Would you enjoy having an ice cold bucket of water dumped over your head? Apparently, there are thousands of people out there who actually do. Or so it seems based on the many viral videos circulating of people dumping water on each other in support of something called the Ice Bucket Challenge.
Conceived by the ALS Association – an organization dedicated to the research of Lou Gehrig’s disease – this inimitable challenge requires participants to have a bucket of ice water poured on their head or donate money to the cause. Those participating can nominate others and post a video online showing how they joined the movement.
Although you may be very familiar with the Ice Bucket Challenge and have already laughed your way through dozens of clips showing people getting drenched in all sorts of hilarious ways – from former president George W. Bush and Mitt Romney to celebrities, camps and sports teams, you may not be as aware of the serious debate this campaign has caused in the world of marketing.
Articles in The New York Times, Fox News, Yahoo, and dozens of other media outlets are all dissecting the outcome of this seemingly successful campaign to establish if it indeed was a winner.
Let’s have a look at the hard facts.
During the first two weeks of the Ice Bucket Challenge campaign, people shared more than 1.2 million videos on social media. But during that time, the ALS Association received donations from about 107,000 new donors.
These numbers mean that although 1.2 million people technically partook in the campaign, only 107,000 people actually wrote out a check – which, of course, was the ultimate goal here.
This phenomenon is called “slacktivism.” It’s used to describe a situation where people believe they’re partnering in a good cause, but are actually slacking off by not carrying out the end-result. For example, the practice of engaging in virtual support such as “liking” a page on Facebook without supporting the charity – or in this case, posting Ice Bucket Challenge videos without giving any money.
So the question begs to be asked: Is the Ice Bucket Challenge a colossal failure?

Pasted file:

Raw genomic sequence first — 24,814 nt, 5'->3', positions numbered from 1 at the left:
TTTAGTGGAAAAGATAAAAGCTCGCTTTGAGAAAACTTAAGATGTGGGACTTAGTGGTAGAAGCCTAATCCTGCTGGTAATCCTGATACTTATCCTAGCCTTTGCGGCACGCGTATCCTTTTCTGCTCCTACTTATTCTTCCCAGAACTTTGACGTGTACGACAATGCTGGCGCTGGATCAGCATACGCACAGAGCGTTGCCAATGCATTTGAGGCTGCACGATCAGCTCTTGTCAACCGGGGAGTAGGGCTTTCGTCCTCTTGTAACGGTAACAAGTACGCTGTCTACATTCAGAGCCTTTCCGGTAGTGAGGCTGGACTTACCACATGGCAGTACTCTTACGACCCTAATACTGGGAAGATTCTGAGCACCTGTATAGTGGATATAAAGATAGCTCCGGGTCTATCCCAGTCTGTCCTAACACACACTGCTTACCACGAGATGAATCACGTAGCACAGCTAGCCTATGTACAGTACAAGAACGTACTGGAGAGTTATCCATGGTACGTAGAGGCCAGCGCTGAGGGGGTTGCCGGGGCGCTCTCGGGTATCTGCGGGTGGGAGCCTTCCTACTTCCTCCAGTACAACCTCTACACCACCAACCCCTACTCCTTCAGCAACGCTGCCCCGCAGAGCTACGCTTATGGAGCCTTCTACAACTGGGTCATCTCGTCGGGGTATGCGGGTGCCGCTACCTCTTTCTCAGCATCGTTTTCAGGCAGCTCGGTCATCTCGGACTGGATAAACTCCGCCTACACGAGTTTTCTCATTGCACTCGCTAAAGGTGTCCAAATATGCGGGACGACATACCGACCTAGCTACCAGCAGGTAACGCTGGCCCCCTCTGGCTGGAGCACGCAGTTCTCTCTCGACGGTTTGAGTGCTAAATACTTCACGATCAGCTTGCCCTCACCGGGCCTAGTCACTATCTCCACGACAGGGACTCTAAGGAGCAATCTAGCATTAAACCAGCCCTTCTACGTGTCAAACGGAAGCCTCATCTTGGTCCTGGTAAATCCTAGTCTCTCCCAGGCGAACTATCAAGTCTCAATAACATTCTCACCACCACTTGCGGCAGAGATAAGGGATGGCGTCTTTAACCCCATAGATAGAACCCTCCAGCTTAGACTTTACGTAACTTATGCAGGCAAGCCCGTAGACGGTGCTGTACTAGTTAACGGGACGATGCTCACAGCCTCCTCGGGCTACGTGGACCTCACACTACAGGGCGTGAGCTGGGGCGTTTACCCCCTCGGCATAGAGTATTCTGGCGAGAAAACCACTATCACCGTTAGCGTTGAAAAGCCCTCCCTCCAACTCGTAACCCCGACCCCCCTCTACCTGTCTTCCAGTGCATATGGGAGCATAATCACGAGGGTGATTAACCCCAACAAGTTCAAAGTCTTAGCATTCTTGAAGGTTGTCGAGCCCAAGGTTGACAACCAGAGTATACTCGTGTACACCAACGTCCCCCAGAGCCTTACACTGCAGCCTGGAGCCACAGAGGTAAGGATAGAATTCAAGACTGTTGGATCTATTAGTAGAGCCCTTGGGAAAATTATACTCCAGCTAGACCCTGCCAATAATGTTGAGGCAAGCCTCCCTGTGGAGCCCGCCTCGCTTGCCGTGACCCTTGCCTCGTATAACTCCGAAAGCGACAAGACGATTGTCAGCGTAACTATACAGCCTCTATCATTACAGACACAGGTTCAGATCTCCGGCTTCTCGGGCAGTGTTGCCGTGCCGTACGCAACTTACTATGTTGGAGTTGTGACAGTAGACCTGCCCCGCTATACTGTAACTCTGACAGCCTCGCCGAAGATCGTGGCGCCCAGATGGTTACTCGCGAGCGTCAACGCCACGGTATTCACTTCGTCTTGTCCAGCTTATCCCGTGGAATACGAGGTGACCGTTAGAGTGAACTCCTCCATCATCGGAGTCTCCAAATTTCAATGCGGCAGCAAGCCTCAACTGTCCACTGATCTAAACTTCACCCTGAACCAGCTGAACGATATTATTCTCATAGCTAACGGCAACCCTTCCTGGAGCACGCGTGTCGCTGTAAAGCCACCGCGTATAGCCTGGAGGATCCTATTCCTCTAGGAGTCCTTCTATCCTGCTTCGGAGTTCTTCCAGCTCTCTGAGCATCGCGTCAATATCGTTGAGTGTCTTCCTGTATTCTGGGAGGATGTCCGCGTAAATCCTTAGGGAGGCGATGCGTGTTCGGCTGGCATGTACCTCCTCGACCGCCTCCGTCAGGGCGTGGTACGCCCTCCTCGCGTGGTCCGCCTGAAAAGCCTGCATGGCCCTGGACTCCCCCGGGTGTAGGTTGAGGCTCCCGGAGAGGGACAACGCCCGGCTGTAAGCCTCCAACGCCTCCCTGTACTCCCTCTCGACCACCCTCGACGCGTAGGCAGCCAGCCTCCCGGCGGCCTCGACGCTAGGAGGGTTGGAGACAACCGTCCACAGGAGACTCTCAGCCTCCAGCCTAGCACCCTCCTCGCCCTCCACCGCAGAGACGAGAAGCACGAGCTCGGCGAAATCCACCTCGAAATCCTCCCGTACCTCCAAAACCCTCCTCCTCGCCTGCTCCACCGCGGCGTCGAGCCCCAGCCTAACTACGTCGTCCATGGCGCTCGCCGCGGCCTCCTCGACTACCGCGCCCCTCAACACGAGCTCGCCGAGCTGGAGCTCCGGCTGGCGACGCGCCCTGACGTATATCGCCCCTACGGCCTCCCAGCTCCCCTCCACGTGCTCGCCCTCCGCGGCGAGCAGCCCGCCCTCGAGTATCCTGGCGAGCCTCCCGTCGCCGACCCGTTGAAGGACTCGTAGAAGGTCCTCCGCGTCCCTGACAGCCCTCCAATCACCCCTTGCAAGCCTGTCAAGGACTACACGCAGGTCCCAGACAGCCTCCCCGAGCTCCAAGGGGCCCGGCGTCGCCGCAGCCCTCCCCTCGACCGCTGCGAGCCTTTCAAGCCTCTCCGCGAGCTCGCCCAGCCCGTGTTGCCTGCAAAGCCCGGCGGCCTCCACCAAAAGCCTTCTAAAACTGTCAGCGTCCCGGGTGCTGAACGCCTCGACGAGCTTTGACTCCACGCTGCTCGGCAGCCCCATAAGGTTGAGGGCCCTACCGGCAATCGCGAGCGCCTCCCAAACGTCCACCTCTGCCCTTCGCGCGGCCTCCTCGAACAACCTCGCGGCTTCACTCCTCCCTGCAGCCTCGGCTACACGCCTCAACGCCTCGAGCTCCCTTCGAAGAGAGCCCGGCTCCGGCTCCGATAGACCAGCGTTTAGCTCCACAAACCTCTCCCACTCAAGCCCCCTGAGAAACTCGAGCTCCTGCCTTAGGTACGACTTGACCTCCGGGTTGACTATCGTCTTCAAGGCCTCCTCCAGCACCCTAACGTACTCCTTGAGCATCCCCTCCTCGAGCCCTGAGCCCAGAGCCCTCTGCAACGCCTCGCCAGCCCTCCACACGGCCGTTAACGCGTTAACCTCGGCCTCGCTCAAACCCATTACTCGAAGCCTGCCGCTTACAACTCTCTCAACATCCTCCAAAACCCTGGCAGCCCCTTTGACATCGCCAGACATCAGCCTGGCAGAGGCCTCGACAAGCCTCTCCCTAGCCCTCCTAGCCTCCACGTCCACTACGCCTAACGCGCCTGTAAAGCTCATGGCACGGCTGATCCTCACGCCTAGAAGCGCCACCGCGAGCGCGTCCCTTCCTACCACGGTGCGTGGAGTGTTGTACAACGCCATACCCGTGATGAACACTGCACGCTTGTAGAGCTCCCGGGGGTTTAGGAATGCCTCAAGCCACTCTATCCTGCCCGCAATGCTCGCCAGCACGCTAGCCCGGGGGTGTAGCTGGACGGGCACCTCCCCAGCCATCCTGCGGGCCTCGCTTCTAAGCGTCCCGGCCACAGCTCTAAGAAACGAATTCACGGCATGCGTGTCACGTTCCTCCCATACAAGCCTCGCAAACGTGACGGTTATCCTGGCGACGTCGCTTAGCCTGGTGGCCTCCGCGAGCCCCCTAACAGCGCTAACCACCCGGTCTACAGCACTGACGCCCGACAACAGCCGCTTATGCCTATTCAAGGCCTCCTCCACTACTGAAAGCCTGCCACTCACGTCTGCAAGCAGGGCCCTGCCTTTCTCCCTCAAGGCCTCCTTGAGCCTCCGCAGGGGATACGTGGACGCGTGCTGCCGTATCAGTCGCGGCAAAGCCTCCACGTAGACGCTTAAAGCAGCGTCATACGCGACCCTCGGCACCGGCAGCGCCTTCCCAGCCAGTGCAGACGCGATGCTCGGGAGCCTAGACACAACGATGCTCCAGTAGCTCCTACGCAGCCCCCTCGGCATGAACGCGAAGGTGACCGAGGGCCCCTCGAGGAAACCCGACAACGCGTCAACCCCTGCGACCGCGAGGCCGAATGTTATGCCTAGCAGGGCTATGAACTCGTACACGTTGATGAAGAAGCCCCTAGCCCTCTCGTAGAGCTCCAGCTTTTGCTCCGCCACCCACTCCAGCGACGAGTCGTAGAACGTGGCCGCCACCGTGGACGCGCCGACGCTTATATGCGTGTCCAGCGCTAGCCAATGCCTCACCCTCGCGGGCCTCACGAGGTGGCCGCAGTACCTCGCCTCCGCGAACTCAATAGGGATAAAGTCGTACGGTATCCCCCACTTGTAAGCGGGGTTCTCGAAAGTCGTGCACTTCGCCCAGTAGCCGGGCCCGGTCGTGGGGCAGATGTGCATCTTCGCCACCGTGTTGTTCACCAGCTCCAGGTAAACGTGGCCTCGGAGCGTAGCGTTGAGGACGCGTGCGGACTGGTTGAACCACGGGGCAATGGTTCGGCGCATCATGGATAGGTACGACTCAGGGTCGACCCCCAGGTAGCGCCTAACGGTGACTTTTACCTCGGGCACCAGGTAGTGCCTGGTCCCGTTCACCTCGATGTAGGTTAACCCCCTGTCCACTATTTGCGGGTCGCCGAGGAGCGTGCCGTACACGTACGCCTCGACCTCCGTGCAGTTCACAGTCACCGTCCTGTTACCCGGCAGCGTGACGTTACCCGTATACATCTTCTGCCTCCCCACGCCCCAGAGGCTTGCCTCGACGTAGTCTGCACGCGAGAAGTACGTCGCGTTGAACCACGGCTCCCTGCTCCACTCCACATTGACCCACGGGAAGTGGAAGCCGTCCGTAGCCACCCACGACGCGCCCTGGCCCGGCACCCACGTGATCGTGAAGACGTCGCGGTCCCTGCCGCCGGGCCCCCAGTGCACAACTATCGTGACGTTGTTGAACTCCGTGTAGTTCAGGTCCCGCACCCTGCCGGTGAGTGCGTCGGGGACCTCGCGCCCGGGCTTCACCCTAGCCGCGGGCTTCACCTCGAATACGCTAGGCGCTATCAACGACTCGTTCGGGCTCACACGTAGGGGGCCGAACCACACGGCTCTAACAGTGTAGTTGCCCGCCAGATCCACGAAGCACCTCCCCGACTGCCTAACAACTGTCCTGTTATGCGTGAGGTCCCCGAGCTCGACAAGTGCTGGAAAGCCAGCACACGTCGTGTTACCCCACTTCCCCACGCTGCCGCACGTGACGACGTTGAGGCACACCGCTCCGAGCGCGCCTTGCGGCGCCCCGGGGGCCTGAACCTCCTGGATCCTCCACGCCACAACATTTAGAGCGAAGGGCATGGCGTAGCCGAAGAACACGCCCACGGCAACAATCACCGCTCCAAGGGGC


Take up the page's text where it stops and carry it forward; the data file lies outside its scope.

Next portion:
No way! It’s still a splashing success and here’s why.
There’s a theory marketers call “the foot-in-the-door technique.” It implies that if somebody agrees to take a small action for you right now, they are more likely to agree taking a bigger action for you in the future.
So while the person dumping water over their head is only committing to getting wet for the cause, the next time they receive an envelope in the mail from the ALS Association, they’re more than likely to respond positively.
Furthermore, they previously had no exposure to Lou Gehrig’s disease. Their newfound connection to the disease will make them more likely to pay attention the next time the subject comes up and, in some small way, transforms them into an advocate. All thanks to a plastic bucket of chilly water.
Where does this leave all of us who have not had the opportunity of creating Ice Bucket Challenges for our own business or organizations? It leaves us with some very relevant Ptex Practical pointers:
Land the Investment: Ever been to a supermarket where they have a table giving out food or snacks? You chat with the employee and take a free sample. Congratulations – you are now invested in the product and are more likely to start buying it. The lesson here? Find an idea that forces soon-to-be-clients to invest a bit of their time or energy with you now; it’ll pay off later.
Make it Enticing: There’s a reason why blood banks make lavish bagel buffets for donors after blood is donated – and it’s not because they don’t want them to faint. People by nature like helping others in need. But nobody enjoys getting a needle jabbed in the arm. So put an outwardly unrelated incentive into the picture… and suddenly the needle doesn’t feel so sharp anymore.
Keep it Different: Back to the ice bucket challenge again. It’s different. It grabs attention. It forces you to look. There’s nothing better than watching a snooty Wall Street banker getting his Brooks Brothers suit soaked. Do you think this campaign would’ve had the same appeal if it required you to read a long book or peruse a thick brochure? Exactly.
In all, no matter what sophisticated “foot-in-the-door technique” you consider choosing to land potential clients and generate new leads, keep in mind that the only thing standing between you and your bottom line… might be a simple bucket of icy water.
Onward and upward,
P.S. While on the topic of the Ice Bucket Challenge, who is the one person you’d want to see get absolutely drenched? Let me know by leaving a comment below.